And that is our prospect for eternity. When we go through the fires of that last conflict and battle, they shall not touch us; the flames shall but break asunder our bonds and set us free as the One, the fourth, like unto the Son of God, walks by our sides [Daniel 3:25]. The Christian is never to be afraid, he’s never to be downcast, he’s never to despair; for the Lord is with him. "Yea, though I walk through the valley of the shadow of death, I will fear no evil: for Thou art with me; Thy rod and staff," Thy strong arm and presence, "comfort me" [Psalm 23:4]. And that is our prospect for all of the eternity that is yet to come: to be with Jesus. It may be thirty minutes for some. Did you know, two or three Sundays ago, while I was preaching over this radio, one of our blessed members listening to me preach, seated there, fell asleep in Jesus, listening to me preach? It may be thirty minutes, it may be a day, it may be an hour, it may be a month, it may be a decade, but that is our final prospect: to be with Jesus. What shall it be like? How could a man say?
One of these poor, little precious girls of ours in a hospital, and the doctor said, "My child, you have one hour to live." And waiting patiently for the sands of life to run out, one hour, when the last quarter hour came, the little thing said, "One more quarter hour, and then," she was unable to finish the sentence, and I can’t do it either. "One quarter hour more, and then," then what? One more day and then, one more year and then, one more decade and then; all I know is, as I have sat by the side of these who faced that eternity, all I know is sometimes they lift up their faces, and their eyes are aglow, and they will exclaim, "O Jesus, O Jesus!" Sometimes they will lift up their faces, and their eyes aglow, and they will exclaim, "Oh, Mother! Oh, Mother!" Sometimes they’ll lift up their faces with their eyes aglow and say, "Oh, my son, my child!" Sometimes lift up their faces, their eyes aglow, and cry, saying, "Oh, oh, the beautiful city, the angels singing." I can’t finish it. "One more quarter hour, and then, and then." All I know is this: that God’s Book says, "Eye hath not seen, ear hath not heard, neither hath entered in the heart, the good things God hath prepared for those who love Him" [I Corinthians 2:9]; all of that and more in Christ Jesus our Lord.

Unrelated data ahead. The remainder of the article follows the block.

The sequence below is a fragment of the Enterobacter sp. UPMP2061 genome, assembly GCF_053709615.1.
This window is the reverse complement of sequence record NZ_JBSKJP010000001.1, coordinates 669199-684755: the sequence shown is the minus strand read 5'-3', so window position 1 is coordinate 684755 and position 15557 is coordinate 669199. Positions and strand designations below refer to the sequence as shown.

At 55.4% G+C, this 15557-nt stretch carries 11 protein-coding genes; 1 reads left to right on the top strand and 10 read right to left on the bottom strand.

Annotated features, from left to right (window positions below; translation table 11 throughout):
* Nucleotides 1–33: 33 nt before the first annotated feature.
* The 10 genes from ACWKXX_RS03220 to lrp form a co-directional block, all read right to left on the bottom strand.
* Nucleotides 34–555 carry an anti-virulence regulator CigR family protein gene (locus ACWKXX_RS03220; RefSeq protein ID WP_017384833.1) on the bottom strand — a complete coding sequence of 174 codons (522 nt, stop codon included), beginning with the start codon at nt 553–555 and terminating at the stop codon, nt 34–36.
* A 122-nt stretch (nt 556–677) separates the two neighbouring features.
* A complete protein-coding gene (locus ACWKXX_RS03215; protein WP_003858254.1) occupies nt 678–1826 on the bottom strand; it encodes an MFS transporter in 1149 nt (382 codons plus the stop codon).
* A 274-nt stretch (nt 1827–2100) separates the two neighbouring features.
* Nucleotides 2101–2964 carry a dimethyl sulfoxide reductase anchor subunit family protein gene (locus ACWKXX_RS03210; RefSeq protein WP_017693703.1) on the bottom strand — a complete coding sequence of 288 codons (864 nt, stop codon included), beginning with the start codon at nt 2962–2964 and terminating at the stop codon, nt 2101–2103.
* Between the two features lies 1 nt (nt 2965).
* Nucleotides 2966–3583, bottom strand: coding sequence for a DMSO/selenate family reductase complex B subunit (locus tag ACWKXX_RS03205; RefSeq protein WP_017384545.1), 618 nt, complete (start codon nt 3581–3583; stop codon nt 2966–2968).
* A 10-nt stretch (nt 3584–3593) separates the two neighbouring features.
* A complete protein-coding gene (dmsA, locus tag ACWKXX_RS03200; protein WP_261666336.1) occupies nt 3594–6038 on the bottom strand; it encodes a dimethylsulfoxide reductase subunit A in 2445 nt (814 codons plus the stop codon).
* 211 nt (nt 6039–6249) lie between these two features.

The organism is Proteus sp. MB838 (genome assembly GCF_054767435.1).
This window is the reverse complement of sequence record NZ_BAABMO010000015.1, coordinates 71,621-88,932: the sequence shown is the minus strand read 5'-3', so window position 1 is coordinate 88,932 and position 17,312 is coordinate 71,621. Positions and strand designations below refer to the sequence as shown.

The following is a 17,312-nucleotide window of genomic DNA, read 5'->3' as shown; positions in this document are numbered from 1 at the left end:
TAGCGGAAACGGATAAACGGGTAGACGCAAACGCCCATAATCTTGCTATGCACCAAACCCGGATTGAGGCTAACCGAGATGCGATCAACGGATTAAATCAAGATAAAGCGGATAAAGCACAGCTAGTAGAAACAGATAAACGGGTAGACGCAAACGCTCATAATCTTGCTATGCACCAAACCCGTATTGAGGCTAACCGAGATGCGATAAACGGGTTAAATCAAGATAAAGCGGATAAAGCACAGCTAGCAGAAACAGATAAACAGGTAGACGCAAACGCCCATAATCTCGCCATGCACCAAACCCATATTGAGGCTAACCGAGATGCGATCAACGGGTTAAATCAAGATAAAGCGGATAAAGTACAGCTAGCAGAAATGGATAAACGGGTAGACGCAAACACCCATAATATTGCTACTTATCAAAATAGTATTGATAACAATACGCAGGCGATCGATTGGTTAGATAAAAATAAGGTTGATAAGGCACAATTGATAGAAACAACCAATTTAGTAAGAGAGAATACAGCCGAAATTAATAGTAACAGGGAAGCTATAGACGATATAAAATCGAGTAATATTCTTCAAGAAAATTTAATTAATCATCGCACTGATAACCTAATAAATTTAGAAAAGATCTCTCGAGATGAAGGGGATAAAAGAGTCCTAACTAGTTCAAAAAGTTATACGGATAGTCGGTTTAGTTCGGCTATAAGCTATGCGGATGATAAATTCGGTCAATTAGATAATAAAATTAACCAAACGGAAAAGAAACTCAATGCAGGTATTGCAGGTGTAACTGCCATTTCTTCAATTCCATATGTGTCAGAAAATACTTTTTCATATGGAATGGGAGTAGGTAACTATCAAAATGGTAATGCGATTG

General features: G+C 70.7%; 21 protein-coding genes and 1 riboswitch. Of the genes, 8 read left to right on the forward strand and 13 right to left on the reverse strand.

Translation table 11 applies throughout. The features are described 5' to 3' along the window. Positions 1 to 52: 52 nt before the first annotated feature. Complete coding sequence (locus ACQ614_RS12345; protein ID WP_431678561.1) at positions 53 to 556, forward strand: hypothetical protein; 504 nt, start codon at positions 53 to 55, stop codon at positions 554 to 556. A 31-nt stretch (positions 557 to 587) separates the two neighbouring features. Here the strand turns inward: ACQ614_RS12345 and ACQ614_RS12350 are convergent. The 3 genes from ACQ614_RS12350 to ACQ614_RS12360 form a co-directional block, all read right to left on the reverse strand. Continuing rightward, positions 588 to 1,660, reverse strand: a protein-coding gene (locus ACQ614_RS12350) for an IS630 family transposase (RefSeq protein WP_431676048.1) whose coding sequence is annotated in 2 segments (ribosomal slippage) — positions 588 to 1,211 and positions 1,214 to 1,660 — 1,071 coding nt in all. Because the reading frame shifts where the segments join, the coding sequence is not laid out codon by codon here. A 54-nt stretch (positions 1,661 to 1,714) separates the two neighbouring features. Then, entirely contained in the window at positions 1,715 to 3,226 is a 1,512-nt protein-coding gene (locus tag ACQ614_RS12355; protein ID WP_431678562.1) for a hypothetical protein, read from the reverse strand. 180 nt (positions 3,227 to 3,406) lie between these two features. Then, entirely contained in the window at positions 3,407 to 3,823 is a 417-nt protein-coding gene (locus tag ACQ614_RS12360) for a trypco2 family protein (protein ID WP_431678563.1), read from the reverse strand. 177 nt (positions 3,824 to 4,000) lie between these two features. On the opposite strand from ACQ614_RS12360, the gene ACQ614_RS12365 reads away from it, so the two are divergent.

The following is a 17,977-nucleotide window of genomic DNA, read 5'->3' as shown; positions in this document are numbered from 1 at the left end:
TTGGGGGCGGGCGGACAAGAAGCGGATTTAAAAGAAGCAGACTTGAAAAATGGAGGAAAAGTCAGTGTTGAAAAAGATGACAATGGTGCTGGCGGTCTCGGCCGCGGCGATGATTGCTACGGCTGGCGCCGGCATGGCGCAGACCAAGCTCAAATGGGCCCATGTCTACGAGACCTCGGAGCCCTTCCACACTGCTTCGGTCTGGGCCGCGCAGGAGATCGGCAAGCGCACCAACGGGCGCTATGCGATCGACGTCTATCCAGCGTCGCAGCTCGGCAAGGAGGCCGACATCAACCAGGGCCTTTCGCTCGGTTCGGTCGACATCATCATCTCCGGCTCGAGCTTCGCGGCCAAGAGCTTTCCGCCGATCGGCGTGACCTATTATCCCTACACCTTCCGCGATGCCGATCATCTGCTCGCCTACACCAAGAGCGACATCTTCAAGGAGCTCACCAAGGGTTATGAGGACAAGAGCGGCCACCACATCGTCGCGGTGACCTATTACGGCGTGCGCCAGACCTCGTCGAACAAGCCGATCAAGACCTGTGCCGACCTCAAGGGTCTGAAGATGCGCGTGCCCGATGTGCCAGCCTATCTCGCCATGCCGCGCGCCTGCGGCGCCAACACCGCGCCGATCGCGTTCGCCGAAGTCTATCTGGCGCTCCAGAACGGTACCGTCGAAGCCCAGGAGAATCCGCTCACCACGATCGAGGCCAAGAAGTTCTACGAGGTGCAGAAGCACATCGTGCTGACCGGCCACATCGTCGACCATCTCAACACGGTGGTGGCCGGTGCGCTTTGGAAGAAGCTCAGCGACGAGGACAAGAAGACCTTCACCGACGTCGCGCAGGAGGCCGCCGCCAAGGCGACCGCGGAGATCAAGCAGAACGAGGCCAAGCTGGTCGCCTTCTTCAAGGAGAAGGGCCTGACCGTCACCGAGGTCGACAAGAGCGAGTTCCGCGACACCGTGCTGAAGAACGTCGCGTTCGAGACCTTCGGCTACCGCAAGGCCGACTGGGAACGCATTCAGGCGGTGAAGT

I think in my humble persuasion, the greatest privilege that a soul has in life is to come down an aisle somewhere and stand before a church somewhere and witness the great confession, "This day, by God’s heaven, I give my soul, my life in faith, in keeping, to Christ Jesus, to live and to die in Him, looking to Him." The great motto of the Christian life, "Looking unto Jesus the author and the finisher of our faith" [Hebrews 12:2].
"He that hath begun a good work in you will perform it until the day of Jesus Christ Himself" [Philippians 1:6]. That’s why we make these appeals, sing these songs, open the doors of the kingdom of heaven for you to walk in. And we do it happily, gloriously, triumphantly, prayerfully, appealingly once again for you. Have you never given your heart to Christ? Would you now? Have you never taken Jesus as your Savior, would you now? Have you never put your life with your fellow Christians in the fellowship of a church? Would you now? While we sing this song, anywhere, somebody you, trusting Jesus, or into His church a whole family of you by letter; however God would say the word and bid you come, would you make it now? While we stand and while we sing.